This is a common question amongst critics of the welfare state (which believe it or not Yanks is NOT a dirty word across the pond)
|"..And don't forget about the welfare state!"|
the question of exactly how many luxuries we should allow the poor...we shouldn't even ask the questionYes we should. And this is coming from someone who is currently on the dole (GA-U here in WA, as a result of my recent hospitalization.)
I dealt with the same thing when I was a bench mechanic. Our union/company's big charity cracked down its giving with some stricter criteria. And I had to agree with this change. It was offensive to go at the holidays to give gifts to a "poor" family and walk in to see they have a big screen TV and video game systems, etc. (realize this was when big screens were a big deal.)
So yeah, why do those who are impoverished have toys? Why do those who are desperate seemingly wasting their money on frivolous things?
|IS THAT MY COW!?|
Sam Vimes is a reoccurring character in Terry Pratchett's novel series, Discworld. Vimes started out as a small time city guard and has climbed his way through (to his horror and shame) into the upper class. In one of the novels Vimes is struck by a revelation as he recalls back in his poor days how he had to buy boots. This lead to the The Sam Vimes "Boots" Theory of Socio-Economic Unfairness'
The reason the rich were so rich, Vimes reasoned, was because they managed to spend less money.
Take boots, for example. He earned thirty-eight dollars a month plus allowances. A really good pair of leather boots cost fifty dollars. But an affordable pair of boots, which were sort of OK for a season or two and then leaked like hell when the cardboard gave out, cost about ten dollars. Those were the kind of boots Vimes always bought, and wore until the soles were so thin that he could tell where he was in the city on a foggy night by the feel of the cobbles.
But the thing was that good boots lasted for years and years. A man who could afford fifty dollars had a pair of boots that'd still be keeping his feet dry in ten years' time, while a poor man who could only afford cheap boots would have spent a hundred dollars on boots in the same time and would still have wet feet.
Basically, it is more expensive percentage wise to be poor than rich. We know this. Poorer people spend a greater % of their income while the Rich save a greater percentage. As a side note this is also why the idea that giving tax cuts to the rich will stimulate the economy is profoundly stupid (Simply imagine 10 home owners versus one homeowner who has wealth equal to the other tens combined...now each of them gets a clogged sink. For the wealth (the combined ten versus the one) how many plumbers does each employ? The ten unwealthy houses generate ten times as much work as the one house of comparable value. Jobs need to be stimluated at the bottom not the top). If you're wealthy you can aford things of good quality that last, good shoes, good cars, good house.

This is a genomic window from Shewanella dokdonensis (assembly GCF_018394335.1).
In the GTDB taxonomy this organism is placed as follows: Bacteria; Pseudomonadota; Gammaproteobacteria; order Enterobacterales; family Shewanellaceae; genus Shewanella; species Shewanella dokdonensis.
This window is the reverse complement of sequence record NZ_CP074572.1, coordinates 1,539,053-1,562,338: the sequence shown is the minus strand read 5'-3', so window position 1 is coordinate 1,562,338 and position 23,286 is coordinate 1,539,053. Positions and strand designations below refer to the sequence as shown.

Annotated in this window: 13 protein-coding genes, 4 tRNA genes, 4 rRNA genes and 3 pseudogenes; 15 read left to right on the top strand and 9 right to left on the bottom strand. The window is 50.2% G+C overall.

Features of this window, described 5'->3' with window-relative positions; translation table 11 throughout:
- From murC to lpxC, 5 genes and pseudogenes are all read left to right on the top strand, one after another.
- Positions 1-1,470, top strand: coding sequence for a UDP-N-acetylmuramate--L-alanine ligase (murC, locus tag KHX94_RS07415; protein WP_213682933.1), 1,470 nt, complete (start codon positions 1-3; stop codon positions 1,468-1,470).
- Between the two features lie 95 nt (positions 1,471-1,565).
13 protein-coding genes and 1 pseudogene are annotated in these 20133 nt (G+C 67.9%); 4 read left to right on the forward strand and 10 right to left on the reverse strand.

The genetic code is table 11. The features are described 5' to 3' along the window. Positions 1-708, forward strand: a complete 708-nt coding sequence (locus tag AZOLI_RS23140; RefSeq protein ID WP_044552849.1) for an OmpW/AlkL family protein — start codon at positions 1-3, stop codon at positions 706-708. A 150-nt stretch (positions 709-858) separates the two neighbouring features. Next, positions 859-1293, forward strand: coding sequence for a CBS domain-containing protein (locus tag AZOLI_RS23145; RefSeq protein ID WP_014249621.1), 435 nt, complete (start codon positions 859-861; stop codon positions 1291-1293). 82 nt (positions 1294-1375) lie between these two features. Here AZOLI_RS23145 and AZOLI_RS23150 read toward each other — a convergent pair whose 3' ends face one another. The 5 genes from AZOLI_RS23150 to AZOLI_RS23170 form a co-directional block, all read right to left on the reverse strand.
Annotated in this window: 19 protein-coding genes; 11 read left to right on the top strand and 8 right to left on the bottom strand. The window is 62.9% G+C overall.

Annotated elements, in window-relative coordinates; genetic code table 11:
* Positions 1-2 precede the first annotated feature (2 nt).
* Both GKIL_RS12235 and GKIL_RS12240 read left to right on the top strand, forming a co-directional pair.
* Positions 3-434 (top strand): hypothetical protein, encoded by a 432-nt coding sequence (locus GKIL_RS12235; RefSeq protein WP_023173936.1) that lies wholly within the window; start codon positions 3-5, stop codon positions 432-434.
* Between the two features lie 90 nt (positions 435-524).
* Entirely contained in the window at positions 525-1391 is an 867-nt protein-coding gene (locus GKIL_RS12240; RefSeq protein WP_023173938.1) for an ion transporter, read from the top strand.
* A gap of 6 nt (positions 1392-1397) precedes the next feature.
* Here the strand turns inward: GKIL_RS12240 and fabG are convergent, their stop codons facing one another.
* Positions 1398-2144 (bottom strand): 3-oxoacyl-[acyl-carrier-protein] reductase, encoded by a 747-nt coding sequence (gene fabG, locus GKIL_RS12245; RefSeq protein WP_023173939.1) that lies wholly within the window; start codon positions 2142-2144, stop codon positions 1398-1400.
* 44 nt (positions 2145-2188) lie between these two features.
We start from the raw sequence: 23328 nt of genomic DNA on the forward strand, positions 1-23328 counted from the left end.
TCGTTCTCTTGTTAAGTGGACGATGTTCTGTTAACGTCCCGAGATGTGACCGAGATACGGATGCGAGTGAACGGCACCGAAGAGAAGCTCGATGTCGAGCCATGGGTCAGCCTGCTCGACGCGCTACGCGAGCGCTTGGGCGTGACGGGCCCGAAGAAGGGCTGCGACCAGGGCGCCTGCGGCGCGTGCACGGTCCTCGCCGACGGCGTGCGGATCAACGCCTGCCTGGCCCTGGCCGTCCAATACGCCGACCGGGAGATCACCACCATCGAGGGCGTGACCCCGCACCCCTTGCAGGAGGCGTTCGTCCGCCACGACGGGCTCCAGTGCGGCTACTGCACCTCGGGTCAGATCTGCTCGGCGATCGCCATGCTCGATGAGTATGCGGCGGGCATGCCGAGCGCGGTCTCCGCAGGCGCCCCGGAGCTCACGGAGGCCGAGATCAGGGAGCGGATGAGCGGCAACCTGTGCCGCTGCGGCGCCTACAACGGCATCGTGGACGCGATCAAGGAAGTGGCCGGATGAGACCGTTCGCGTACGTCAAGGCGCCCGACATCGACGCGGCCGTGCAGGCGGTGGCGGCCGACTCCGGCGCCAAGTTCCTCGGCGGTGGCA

|Unlike my goddamn Toyota POS that cost me $500 today|
The poor spend more money replacing things. It is tougher being poor. You're running as fast as you can to stay in place!
|If you want to go anywhere you must run twice as fast as that!|
So what does this have to do with poor folks and their dang spinning rims and cornrows and what not?
Well imagine you're in the lower income community. You make money, but not that much. You can't afford your own house, you rent or are in a projects...but you're earning SOME. You run as fast as you can and maybe you have some left over every month...but not all that much. Your earning is so "meh" that saving up for something like a car or a house seems like a pipe dream. You're too poor to ever "afford" to get out of poverty. Especially because of, due to how some of the systems are set up, the state PENALIZES you for saving. They'll remove your benefits if you save too much and it's easy to get stuck on that line of falling back into poverty because you tried to pull yourself out and got docked. So you could save, but that seems like it'd barely help, why not invest in something nice for yourself?
That I think is why poor people have "Toys". They're in a sandwich where they can't afford to climb out of poverty, seemingly cannot afford any of the Vimes Boots like college, car, house, stock investments etc...but they can afford some trinkets. They'll save up for the trinkets because Lords knows, trying to actually save up for anything meaningful is a waste! Think to yourself, in your income bracket as a presumably middleish class, was the toys they have that big a dent on you? Such trinkets are their highest end investment...where your's is what? A house? Rented apartment? A Car? A boat? University?
So next time you see someone from the inner city with a phone that you think is too fancy for them or a pack of smokes bought with what you think is "your" tax money stop and think. Is what you're seeing an abuse of the system, or is it a pair of raggedy old Vimes Boots?
EDIT: This is of course discounting the people who had some items before slipping onto hard times, or people who received items or such through charity. There would still be people who with the stress and hopelessness of actually saving would make the decision to invest in a more immediate gratification they are fairly sure to have rather than a delayed one they probably never will
|Note the lack of straps from which one could pull themselves up|